Intricately Glazed Beauty: Meenakari Art

  • Team Mojarto

The word ‘Meenakari’ is derived from the Persian word ‘minoo’ which refers to the azure colour of heaven.  It was introduced by the Mughals in India, during the 16th century. Minakari (meenakari) art is popular for its patterns and figures. Birds and animals in a floral background are quite popular in this art form. Widely accepted Mughal colours like white, green, red and blue are seen extensively in the paintings. This intricate craftsmanship artform was practised by artisans called the ‘meenakars’.

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The art of meenakari is a style of enamelling and decorating metal and tile with mina glaze. Mina glaze is done in highly luminous colours. Meenakari art is considered to be one of the most intricate metal decorations in the country.

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Image courtesy: By Interesting009 – Own work, CC BY-SA 4.0,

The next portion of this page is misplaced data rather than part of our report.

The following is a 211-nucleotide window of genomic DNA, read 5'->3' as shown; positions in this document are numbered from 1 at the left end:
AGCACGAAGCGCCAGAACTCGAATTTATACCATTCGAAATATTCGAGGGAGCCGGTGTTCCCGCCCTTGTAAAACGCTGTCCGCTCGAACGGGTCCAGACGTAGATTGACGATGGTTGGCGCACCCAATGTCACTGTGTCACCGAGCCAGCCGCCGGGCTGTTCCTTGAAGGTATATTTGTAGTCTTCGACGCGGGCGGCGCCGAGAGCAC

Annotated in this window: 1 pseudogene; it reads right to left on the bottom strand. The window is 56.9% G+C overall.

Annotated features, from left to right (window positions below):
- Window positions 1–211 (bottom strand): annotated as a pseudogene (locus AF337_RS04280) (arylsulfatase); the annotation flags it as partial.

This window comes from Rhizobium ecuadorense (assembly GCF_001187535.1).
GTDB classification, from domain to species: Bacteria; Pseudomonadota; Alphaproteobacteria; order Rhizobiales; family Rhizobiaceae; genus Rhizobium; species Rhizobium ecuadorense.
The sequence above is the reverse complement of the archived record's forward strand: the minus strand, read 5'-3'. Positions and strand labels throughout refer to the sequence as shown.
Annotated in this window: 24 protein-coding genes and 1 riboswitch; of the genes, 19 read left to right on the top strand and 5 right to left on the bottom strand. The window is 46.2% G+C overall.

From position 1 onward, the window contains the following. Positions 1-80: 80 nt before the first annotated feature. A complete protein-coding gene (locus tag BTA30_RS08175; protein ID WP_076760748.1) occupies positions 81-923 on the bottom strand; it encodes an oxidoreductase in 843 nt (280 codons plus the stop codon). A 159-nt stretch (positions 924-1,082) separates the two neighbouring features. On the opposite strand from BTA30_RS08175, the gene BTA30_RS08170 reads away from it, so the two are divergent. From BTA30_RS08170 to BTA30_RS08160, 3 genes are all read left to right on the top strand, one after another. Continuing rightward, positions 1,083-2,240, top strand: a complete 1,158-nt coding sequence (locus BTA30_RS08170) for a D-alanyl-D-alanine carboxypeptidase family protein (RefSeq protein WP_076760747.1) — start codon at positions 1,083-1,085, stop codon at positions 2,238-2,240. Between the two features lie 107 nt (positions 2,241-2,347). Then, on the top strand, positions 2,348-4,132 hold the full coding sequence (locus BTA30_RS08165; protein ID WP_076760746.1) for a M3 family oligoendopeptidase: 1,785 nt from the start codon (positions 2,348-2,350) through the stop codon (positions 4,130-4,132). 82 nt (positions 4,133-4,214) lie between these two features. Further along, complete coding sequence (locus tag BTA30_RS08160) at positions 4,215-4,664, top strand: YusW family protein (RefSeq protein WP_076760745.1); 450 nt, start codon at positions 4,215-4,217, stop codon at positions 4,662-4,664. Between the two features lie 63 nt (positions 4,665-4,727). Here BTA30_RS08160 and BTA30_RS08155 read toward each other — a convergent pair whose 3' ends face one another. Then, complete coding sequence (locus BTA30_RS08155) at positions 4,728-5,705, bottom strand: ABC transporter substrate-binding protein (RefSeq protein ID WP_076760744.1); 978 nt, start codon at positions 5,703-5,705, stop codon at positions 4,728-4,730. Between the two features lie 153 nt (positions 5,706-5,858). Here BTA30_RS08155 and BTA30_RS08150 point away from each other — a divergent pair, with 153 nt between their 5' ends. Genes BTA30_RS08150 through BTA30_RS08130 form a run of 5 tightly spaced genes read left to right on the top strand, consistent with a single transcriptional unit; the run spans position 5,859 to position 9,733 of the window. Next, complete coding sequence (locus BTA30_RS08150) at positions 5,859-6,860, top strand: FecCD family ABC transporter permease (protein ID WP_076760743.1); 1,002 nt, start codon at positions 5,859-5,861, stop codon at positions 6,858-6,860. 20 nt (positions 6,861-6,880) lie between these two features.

Meenakari artworks are quite famously seen in jewellery and decorative items. The metal surface is coloured and decorated with intricate details. Different mineral substances are then fused over the surface. The metal is first set up on a lac stick, this holds the metal piece better. Then detailed designs of flowers and geometrical patterns are etched on the background. This creates pocket-like structures to hold colour. The pockets are then filled with enamel dust and each colour is fired individually. The dust becomes a liquid and it coves the etched place. This creates an enamelled pattern.

The Jaipur and Udaipur have become the important centres for the 16th-century art form to flourish in India. Today meenakari art is quite popularly done on gold and silver jewellery.